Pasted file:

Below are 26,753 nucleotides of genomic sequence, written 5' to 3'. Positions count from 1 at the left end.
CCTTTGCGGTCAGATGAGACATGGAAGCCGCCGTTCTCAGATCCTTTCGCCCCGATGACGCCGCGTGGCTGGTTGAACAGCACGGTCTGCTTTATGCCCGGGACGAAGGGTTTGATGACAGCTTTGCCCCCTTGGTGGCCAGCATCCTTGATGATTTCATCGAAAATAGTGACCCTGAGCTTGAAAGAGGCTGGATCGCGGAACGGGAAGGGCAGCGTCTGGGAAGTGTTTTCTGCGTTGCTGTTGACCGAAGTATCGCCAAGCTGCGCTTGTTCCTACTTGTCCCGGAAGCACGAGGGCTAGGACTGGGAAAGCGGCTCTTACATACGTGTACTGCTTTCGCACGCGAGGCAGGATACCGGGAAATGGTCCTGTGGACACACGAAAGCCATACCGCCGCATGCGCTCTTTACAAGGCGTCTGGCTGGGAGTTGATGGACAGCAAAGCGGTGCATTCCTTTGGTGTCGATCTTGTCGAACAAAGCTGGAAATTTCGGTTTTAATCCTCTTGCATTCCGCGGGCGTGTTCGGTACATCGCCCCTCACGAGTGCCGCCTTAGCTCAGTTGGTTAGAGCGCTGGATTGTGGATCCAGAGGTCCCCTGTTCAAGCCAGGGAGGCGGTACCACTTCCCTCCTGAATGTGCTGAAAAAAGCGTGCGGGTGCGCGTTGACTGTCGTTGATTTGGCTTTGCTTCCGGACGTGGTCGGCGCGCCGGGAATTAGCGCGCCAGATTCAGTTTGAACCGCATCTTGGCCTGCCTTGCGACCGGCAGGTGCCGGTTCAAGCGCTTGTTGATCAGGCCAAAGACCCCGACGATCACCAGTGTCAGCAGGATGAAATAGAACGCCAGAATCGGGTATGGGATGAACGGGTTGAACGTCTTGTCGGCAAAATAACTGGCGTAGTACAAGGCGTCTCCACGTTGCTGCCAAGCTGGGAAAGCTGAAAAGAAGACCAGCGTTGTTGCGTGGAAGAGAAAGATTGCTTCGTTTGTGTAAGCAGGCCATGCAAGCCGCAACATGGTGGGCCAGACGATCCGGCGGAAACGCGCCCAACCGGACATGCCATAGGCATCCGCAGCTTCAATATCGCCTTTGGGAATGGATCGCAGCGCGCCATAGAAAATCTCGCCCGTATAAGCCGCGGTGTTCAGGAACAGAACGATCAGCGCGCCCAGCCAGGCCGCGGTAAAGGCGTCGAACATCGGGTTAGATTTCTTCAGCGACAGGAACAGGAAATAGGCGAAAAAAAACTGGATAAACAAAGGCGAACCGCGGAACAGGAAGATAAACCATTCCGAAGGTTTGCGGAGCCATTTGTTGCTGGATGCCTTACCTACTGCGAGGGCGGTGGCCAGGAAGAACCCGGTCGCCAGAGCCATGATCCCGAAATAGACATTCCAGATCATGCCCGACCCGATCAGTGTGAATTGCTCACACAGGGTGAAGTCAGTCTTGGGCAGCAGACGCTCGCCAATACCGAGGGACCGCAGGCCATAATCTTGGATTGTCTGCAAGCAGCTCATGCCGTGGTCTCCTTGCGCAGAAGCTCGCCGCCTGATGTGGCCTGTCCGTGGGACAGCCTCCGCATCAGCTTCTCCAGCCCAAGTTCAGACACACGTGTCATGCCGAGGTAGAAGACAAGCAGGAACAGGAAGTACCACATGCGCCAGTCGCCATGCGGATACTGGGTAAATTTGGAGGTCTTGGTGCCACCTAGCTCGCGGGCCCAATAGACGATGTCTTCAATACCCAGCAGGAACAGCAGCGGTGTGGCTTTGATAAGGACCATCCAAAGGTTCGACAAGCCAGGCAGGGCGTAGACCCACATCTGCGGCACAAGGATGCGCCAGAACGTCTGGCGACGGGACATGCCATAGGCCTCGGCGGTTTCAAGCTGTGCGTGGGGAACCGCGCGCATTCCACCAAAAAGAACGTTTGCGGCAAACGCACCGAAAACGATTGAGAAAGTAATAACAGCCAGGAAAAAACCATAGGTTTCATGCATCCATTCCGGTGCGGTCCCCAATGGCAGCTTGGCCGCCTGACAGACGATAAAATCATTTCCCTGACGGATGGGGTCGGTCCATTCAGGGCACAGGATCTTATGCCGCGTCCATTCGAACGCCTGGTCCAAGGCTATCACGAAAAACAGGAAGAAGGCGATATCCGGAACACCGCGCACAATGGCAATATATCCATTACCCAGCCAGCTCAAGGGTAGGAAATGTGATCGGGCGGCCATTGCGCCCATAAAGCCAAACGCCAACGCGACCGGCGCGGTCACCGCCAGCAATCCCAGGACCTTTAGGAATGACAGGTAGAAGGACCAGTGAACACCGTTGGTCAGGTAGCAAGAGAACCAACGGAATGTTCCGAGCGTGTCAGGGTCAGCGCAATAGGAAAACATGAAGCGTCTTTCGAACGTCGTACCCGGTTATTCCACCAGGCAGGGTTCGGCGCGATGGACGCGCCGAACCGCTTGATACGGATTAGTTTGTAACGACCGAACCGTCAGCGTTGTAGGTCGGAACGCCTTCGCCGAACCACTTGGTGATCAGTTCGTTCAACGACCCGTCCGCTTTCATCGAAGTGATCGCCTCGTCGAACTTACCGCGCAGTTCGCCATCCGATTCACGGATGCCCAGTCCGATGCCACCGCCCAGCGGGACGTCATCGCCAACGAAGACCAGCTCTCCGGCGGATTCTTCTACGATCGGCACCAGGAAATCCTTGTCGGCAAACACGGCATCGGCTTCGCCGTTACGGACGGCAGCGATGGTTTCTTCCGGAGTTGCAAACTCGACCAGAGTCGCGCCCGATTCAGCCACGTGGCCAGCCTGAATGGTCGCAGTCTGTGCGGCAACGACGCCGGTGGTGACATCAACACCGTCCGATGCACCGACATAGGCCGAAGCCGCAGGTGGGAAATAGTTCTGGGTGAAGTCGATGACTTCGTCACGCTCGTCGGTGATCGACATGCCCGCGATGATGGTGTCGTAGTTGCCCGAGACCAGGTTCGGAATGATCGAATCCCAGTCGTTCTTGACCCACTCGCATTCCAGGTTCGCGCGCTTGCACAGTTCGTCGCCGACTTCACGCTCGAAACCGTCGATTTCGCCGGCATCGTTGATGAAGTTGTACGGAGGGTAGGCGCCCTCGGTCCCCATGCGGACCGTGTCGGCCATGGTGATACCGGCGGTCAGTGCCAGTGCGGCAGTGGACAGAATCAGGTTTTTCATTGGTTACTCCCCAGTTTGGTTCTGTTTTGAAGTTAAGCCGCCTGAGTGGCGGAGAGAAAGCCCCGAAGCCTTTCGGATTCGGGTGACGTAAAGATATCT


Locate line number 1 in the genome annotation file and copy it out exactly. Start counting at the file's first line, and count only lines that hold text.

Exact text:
Below are 26,753 nucleotides of genomic sequence, written 5' to 3'. Positions count from 1 at the left end.